Thursday, March 28, 2013

Review: On the Road

The first impression I had of Jack Kerouac was initially provided by my family describing him as a bum, a drunk; someone who did nothing with his life. I come from a working class family and they believed in working hard to pay the bills, putting family first, and going to church every week. Having been raised in Lowell, MA, the town where Kerouac was also raised and also left behind, it wasn't until I moved out to San Francisco, California that I read his novel On the Road

I arrived and found City Lights Bookstore, founded by poet Lawrence Ferlinghetti. Discovering that there was more to Kerouac than his drinking and his slacking off the 9 to 5 typical work schedule, I enjoyed his novels because he wrote profoundly from the heart about the human experience, about the post-war culture of big cities and open plains, and excelled at documenting the journey that brought him over pastures, mountains and the bayous of North America. The best parts of Kerouac's stories are his witnessing of the human spirit and writing about what is at the core of living as a free person, living each moment by expressing your desires and regretting nothing. Reading On the Road for the first time was an adrenaline rush. Meeting William S. Burroughs, Allen Ginsberg and Neal Cassady, under aliases of Old Bull Lee, Carlo Marx and Dean Moriarty, respectively, challenged my views of these writers who were not entirely bums, dope fiends and crooks. Kerouac as Sal Paradise -- his voice as the constant observer -- you feel that you're in the room, in the car, flying around the frenetic, speeding party scenes. Certainly they could have respected their woman much more, but at that time period womens' lib hadn't turned around the views of any men.

When I heard the news about the film adaptation of the book and the three significant figures in the movie business -- Walter Salles, Roman Coppola, and Francis Ford Coppola -- at the helm, I knew that there was going to be an endless amount of speculation on whether the film ever would be able to lift from the page the same experience you get from reading the book. I also had expectations that some areas of Kerouac's life would be better portrayed on film than it could be on the page. One area that was the most refreshing and nearly unexpected is his conversation in the Canadian French dialect between him and his mother, Gabrielle Lévesque, expertly portrayed by Marie-Ginette Guay of Quebec. Her expressions and reactions are hilarious!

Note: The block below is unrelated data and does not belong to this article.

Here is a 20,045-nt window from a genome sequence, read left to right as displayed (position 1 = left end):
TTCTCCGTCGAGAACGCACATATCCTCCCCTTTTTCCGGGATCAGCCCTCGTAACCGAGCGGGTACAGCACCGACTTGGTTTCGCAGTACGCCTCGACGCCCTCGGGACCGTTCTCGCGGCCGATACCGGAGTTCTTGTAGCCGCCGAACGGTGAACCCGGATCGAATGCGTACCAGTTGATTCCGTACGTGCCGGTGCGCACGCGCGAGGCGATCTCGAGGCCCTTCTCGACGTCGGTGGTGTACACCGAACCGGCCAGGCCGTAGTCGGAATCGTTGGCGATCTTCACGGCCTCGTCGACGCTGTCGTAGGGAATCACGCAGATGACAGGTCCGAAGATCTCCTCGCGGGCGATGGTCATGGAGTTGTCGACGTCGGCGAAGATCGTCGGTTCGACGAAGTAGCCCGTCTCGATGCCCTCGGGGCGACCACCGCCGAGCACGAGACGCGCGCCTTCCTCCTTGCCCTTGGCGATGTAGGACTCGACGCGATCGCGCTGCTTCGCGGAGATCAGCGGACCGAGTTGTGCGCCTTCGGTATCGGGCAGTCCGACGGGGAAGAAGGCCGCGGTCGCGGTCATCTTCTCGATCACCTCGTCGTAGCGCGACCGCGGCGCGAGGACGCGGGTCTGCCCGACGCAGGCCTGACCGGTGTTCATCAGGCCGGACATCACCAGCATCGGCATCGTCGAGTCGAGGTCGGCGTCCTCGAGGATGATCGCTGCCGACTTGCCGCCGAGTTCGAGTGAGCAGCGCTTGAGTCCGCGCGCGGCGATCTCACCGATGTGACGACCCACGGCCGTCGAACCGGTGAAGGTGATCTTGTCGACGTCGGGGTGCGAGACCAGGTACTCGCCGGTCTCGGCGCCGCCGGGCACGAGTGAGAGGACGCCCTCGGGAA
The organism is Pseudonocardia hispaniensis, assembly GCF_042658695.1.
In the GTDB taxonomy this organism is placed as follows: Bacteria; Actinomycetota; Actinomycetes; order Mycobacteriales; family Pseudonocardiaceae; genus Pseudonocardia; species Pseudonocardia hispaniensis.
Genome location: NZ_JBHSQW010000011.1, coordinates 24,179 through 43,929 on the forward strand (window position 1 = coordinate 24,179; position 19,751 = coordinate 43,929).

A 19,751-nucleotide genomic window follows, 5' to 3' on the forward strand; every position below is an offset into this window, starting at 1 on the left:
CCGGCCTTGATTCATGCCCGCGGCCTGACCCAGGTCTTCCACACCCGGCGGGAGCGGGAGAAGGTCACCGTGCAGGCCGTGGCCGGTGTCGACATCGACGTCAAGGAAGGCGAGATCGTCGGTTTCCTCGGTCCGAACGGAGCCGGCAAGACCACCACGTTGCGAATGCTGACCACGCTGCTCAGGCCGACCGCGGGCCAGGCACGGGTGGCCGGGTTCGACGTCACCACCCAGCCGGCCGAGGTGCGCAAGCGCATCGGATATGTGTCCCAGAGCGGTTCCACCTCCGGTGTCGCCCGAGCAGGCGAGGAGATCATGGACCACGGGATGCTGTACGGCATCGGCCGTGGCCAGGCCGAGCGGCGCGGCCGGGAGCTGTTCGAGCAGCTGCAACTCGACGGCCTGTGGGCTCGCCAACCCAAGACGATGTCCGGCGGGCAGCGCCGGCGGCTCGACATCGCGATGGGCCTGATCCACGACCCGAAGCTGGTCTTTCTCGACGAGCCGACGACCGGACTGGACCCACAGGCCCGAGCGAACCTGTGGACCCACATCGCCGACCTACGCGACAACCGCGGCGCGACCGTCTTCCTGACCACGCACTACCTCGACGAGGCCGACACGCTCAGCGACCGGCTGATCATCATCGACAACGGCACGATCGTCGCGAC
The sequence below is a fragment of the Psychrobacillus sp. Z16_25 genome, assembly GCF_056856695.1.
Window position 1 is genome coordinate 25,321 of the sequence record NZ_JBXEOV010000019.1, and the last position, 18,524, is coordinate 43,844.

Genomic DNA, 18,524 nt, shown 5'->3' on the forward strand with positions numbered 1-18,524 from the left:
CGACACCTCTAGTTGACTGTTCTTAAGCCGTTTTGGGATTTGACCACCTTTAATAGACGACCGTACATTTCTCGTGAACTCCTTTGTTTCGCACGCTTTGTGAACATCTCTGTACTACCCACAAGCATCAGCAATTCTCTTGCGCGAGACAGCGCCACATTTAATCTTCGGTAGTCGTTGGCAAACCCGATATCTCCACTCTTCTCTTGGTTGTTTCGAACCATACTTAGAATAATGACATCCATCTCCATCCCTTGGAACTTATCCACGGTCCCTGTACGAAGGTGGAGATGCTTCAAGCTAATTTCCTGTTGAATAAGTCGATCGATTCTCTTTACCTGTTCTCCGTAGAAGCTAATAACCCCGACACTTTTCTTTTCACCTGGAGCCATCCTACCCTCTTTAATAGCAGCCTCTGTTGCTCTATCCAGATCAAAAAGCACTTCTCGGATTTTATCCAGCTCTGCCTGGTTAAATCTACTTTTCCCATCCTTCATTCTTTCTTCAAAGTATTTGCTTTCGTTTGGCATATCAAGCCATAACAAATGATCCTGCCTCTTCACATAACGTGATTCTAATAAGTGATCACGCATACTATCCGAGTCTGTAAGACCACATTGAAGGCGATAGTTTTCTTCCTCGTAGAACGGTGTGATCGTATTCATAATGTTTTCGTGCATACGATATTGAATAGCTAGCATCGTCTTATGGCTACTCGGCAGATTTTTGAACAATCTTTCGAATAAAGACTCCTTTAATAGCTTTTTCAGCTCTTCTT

Canadian French dialect is seldom, if ever, accurately depicted in fictional films made in the province of Quebec where mostly French is spoken. The films made in Canadian French language are later dubbed with Parisian French for distribution (in my opinion much meaning is lost within the sounds of the original language when dubbed). Hearing the Quebec French in On the Road for the first time in years was so much more of an authentic experience. Kerouac spoke a Joual version of the dialect with his mother, yet in the film, it definitely sounded more elegant like what most Montreal-ers sound like today. As Sal (Sam Riley) spoke French, I recognized several words without needing subtitles in English. My mother and grandmother spoke Canadian French at home, but I've yet to master it to speak it fluently. Hear for yourself how Kerouac spoke in this 1967 interview

Riley being from Yorkshire, England, he uses an American accent with a light regionalism of a French Canadian living in New England. It isn't quite the accent I heard in my family, but to have studied this accent and drop his native accent, it is no easy feat. He spoke in a similar vocal range and head vocal register that is common among the people with a New England accent. He would only have been more convincing if he put on about 20 pounds for his role as Kerouac.

The challenge for the screenwriter José Rivera is to adapt a prose novel into a film with Kerouac's jazz-influenced writing style. In the film, the literary voice of Sal is demonstrated through use of narration, unobtrusively paired to the visual. Director Walter Salles chose majestic visuals of the west -- traversing the wide open landscape by car or feet. There are no overtly sentimental sequences, though every time Dean Moriarty (Garrett Hedlund) leaves Sal, you see through Sal's eyes the void left behind until they're reunited again. The pair enjoy going to live music events and include scenes of them singing along to Slim Gaillard's "Yep Rock Heresy". I would have preferred to see more of the live music in the film, but we do get to hear Charlie Parker, Dizzy Gillespie and Son House, available on the soundtrack album.

Hedlund's Moriarty radiates on the screen, a kinetic and intensely magnetic man. Each time he turns up, you know there will be all night mayhem. He wasn't clearly a boozehead and perhaps moreso because his father was a drunk, as was Sal's (Kerouac's father smoke, drank, and died of stomach cancer). One of the key driving points is Moriarty's goal to find his old man in Colorado. Hedlund's portrayal as the speed-loving, womanizing Moriarty is genuine and rooted in loving and living. He's selfish and kind all at the same time in the scenes with Kirsten Dunst who plays Camille aka Carolyn Cassady